Terror Fears Have Held Back Stocks
The market's lack of pop despite such positives reflects a reassessment of risk in the wake of the Internet bubble. The S&P 500 was trading at a price-to-earnings ratio of 37 at the end of June 2001. The ratio was less than 20 three years later, and the market has traded down since then. Not surprisingly, onetime dot-com darlings such as Internet Capital Group (ICGE) and Priceline.com (PCLN) are among the worst performers in the past three years. (Conversely, security outfits such as Viisage Technology (VISG), Magal Security (MAGS) and Kroll (KROL), which is being acquired by Marsh & McLennan (MMC), are among the best performers since 9/11.)
As P/Es have come down, the price of oil has risen, although as much as $10 a barrel of the rise may reflect a "terrorism premium."
Many analysts also attribute the stock market's relatively lackluster gains in part to investor fears of subsequent terrorist attacks in the U.S. or the oil-rich Middle East. To the surprise of some, such fears persist despite the calm that ultimately prevailed at the Olympic games and Democratic and Republican conventions this summer.
"I would have thought that people would be more anesthetized to it by now," said Sam Stovall, chief investment strategist for Standard & Poor's. "But it's always remaining in the background and convincing people to be more conservative."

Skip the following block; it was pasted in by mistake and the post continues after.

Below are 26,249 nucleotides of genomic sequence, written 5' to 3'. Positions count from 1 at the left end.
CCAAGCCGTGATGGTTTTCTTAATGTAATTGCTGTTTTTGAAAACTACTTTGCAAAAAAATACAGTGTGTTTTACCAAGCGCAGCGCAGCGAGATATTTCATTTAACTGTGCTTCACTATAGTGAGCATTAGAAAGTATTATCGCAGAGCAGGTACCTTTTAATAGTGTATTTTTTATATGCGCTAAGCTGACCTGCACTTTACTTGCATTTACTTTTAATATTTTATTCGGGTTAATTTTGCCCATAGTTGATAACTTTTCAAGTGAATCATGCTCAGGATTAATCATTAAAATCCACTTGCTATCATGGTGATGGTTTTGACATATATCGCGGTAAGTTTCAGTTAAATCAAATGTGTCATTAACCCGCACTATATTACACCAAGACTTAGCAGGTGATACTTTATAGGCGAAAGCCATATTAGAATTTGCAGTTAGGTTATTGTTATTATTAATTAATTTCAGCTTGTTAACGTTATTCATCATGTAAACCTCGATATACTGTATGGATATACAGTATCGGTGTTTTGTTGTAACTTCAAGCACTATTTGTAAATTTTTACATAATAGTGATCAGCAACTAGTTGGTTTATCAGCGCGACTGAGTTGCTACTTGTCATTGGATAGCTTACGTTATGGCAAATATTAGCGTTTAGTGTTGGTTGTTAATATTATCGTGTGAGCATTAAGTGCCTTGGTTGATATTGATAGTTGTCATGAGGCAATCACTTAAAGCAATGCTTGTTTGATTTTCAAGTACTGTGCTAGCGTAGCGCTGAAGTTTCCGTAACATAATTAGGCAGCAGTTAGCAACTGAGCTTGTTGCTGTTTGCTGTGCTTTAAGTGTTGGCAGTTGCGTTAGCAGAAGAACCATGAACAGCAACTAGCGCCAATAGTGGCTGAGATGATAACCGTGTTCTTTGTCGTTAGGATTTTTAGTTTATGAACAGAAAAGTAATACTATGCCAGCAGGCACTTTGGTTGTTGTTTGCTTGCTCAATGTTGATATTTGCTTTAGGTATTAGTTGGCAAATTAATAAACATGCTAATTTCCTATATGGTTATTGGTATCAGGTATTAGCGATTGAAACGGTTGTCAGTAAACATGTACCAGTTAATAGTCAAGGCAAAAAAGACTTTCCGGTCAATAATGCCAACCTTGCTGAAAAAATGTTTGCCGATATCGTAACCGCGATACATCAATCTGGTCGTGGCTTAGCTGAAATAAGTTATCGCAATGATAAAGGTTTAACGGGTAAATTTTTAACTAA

Risk AverseIndeed, people have poured money into less risky savings accounts in the past few years. At the end of March, investors had $5.5 trillion salted away in bank deposit accounts and money market funds, a more than $1 trillion increase from the end of 2000, according to Federal Reserve data. The value of stocks held by individuals dropped to $5.8 trillion from $7.7 trillion at the end of 2000. The amount of cash flow into bank accounts has been growing steadily since 9/11. In the first quarter of 2004, money poured into deposit accounts at an annualized rate of $631 billion, five times the rate of 1999 and double the rate of 2000 and 2001. Flows out of equities continued, at an annualized rate of minus $330 billion in the first quarter, according to Fed data for direct equity ownership, less than the peak rate of minus $474 billion in 2000. (By contrast, the Investment Company Institute shows inflows into mutual funds totaled $152 billion in 2003 and $128 billion year to date through July -- a far cry from a record $310 billion in 2000, but a marked improvement from outflows of $28 billion in 2002 and a meager $32 billion of inflows in 2001.)
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